BIC New York: Exploring the concept of shared identity during UN General Assembly High-Level Week
BIC NEW YORK — The need for a vision of a shared identity based on the principle of the oneness of humanity was highlighted by representatives of the Bahá’í International Community’s (BIC) New York Office at several meetings during the High-Level Week of the 77th session of the United Nations General Assembly.
At a forum convened by the president of the UN General Assembly, a representative of the BIC, Daniel Perell, stated: “The central principle must remain that the human family is one: that the innumerable characteristics by which we might identify ourselves are ultimately secondary to our shared humanity.”
The forum brought together member state representatives, senior UN officials, and non-governmental organizations to commemorate the 30th anniversary of the adoption of the Declaration on the Rights of Persons Belonging to National or Ethnic, Religious, and Linguistic Minorities.
Quoting from a message of the Universal House of Justice, Mr. Perell added: “It is through love for all people, and by subordinating lesser loyalties to the best interests of humankind, that the unity of the world can be realized and the infinite expressions of human diversity find their highest fulfilment.” That message highlights the fact that unity—as expressed in the Bahá’í teachings—contains the essential concept of diversity, distinguishing it from uniformity.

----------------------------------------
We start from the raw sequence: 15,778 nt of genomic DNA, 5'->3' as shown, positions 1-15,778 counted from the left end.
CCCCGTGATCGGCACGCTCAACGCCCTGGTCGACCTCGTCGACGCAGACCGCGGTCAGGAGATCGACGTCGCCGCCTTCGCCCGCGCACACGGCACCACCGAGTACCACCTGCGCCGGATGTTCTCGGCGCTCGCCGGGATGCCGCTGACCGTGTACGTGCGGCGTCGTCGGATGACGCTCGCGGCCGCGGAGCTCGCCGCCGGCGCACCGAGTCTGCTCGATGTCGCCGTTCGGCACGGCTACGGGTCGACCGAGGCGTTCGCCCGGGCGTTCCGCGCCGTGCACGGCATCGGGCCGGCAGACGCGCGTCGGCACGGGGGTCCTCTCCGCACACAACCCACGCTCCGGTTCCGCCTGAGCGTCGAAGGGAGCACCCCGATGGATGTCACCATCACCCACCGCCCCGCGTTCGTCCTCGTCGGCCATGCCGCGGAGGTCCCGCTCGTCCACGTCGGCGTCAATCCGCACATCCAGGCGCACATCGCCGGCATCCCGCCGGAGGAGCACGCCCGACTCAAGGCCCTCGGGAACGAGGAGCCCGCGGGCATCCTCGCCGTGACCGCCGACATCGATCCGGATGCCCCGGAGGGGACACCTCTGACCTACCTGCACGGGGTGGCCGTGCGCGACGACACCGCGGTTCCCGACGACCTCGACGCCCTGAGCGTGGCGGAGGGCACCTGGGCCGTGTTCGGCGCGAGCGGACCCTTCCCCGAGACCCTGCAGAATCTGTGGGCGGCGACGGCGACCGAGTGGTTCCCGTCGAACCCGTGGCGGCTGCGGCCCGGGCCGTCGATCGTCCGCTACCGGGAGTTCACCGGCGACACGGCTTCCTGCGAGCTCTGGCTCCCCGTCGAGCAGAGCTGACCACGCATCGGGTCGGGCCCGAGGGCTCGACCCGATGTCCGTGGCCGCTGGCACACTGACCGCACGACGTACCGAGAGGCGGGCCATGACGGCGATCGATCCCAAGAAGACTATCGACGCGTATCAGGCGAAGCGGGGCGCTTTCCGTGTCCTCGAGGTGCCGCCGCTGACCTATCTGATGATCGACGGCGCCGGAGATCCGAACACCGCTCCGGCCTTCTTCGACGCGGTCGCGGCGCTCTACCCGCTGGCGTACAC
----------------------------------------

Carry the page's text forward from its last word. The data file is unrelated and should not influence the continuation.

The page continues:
The implications of the principle of oneness were further explored at another meeting on preparations for the 2024 Summit of the Future—hosted by the BIC and cosponsored by the Stimson Center—where representatives of the New York Office invited participants to reflect on the role of international structures in addressing contemporary challenges.
The discussions expanded on several of the ideas highlighted in the BIC statement titled “A Governance Befitting: Humanity and the Path Toward a Just Global Order,” which explores themes concerning humanity’s movement toward universal peace.
That document notes that an essential element of this movement is the realization of the equality of women and men—the topic of discussion at another event hosted by the BIC’s New York Office exploring reforms that can be made to the UN in view of women’s rights and equality.
The event featured speakers Helen Clark, former Prime Minister of New Zealand, and Danilo Turk, former president of Slovenia and president of the Club de Madrid.
In that discussion, BIC representatives highlighted how the pandemic has revealed the indispensable role of women in the leadership of societies and the need for models of leadership to be reconceptualized. The representatives noted that in many nations where women have contributed more prominently to leadership at whatever level of society, a degree of stability has been seen across a variety of short-term indicators, including public health and economic security.
The BIC representatives observed that any UN reforms would require a reimagining of current structures to enable the full participation of women, particularly in decision-making processes.